Breast reduction is one of the most popular procedures that plastic surgeons do, and typically breast reduction patients are very happy with their results. It is one of the few plastic surgery procedures that is covered by insurance. However, patients must meet a number of criteria before their insurance will pay for this surgery.
The medical indications for breast reduction include chronic back, neck and shoulder pain as well as intertrigo, or yeast infection, caused by large breast size. Typically, a patient needs to have these problems documented by their primary care physician over a period of time, as well as attempts to treat these problems without surgery, such as anti-inflammatory medications, physical therapy, and anti fungal treatments. Only after patients have tried other treatments and continue to have problems will insurance consider coverage.
In addition, most insurance companies have a scale that requires a certain weight of breast tissue to be removed relative to the patient’s overall height and weight.
So, if you are hoping to have a breast reduction covered by insurance, you should have already seen your primary care doctor to address these problems before making a trip to the plastic surgeon’s office. Once you have seen your plastic surgeon, and you have both decided that breast reduction surgery is a good idea, then all of these records must be submitted to the insurance company for approval. This process can take weeks to months, and each plan has different requirements, so patience is required.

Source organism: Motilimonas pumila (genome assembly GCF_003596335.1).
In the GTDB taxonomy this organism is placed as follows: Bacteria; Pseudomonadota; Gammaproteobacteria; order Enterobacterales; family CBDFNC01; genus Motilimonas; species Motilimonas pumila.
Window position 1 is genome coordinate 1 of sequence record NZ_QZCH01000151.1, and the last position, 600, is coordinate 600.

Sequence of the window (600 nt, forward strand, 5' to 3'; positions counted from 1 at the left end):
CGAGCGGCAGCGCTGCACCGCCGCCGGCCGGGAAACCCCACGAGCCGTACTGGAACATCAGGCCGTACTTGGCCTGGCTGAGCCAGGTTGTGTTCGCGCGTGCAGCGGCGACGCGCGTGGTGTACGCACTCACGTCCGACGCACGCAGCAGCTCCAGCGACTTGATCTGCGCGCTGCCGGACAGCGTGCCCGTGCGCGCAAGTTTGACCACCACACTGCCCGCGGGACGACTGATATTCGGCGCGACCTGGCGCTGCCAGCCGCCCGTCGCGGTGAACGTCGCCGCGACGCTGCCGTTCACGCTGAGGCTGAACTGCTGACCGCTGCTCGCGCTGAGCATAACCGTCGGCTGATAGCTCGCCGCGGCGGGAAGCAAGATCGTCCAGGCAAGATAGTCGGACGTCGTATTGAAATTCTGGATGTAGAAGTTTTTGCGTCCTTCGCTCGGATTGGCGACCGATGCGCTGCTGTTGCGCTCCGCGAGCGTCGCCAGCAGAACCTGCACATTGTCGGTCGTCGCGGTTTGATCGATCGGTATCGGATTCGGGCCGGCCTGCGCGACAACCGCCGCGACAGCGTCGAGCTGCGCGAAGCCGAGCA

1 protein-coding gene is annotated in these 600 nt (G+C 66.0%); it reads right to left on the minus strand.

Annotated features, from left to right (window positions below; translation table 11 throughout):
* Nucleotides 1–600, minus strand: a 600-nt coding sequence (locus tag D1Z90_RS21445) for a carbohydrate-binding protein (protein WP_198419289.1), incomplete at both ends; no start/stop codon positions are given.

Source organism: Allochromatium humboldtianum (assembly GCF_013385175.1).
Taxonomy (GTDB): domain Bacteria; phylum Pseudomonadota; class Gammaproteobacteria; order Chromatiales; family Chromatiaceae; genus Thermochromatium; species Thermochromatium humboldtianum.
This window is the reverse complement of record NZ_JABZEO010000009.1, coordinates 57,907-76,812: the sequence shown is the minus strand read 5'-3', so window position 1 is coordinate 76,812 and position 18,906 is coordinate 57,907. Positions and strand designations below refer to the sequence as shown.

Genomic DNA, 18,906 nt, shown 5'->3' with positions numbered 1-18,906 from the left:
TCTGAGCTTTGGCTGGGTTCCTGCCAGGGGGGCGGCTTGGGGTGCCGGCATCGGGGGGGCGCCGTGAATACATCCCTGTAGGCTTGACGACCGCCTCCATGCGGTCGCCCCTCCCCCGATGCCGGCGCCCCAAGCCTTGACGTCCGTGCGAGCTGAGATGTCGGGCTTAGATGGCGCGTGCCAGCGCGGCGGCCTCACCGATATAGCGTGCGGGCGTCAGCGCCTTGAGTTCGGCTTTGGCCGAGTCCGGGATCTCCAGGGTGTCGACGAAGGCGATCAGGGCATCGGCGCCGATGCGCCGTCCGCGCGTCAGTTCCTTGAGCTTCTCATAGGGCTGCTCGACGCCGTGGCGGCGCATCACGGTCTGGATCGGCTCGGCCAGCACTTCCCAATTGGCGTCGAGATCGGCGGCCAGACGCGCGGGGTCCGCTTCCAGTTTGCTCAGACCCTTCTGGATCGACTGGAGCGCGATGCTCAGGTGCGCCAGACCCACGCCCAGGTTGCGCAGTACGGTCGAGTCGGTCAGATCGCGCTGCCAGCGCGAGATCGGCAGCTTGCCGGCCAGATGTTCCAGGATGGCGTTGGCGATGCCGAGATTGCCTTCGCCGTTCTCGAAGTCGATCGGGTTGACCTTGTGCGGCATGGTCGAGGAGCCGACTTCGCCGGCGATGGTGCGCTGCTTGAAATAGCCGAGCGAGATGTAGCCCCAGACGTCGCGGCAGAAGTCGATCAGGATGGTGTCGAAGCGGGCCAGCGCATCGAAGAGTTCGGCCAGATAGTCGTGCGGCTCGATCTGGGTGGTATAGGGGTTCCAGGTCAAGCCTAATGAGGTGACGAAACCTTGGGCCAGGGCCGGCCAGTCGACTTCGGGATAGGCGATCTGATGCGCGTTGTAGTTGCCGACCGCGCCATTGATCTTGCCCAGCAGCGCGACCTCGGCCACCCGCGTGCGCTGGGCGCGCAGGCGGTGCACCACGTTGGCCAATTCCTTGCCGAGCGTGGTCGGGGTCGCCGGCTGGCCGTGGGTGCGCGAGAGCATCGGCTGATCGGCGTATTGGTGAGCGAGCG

My breast reduction was approved by insurance, how much will I have to pay?
If you are fortunate enough not to have used your health insurance for any major problems before now, then you may not be familiar with how your plan works. There are hundreds if not thousands of different plans, and you as the patient are responsible for understanding your own plan. Your plastic surgeon can try to help you to estimate costs, but there are some barriers to getting an exact amount prior to surgery.
Why is this? And how does insurance work?
First of all, you will have a deductible. This is the amount that you will have to pay before your insurance starts paying any of the cost. Often, this amount will be collected before surgery, since it is known that you will have to pay this cost. Next there is often something called co-insurance, which will be a percentage. If co-insurance is 20%, then you will have to pay 20% of any additional costs beyond the deductible until you hit your out of pocket maximum for the year.
Why can’t we tell you how much this is? Good question.
The main reason is that the insurance companies have different contracted rates with each hospital and each physician, which are kept secret. Second, until the claim is submitted after surgery, we cannot be sure what will actually be covered, even with the pre-approval in place. Crazy? Yes. This is the reason why more and more physicians are no longer accepting insurance plans.
A good rule of thumb is that you should expect to pay anywhere up to your yearly out of pocket maximum for a surgical procedure. With more and more patients using high deductible plans, even if your insurance covers your breast reduction, you may pay a similar amount as doing a cosmetic procedure, however, it is still helpful to meet your deductible or out of pocket costs in the case that you or your family members have any other health expenses during the year.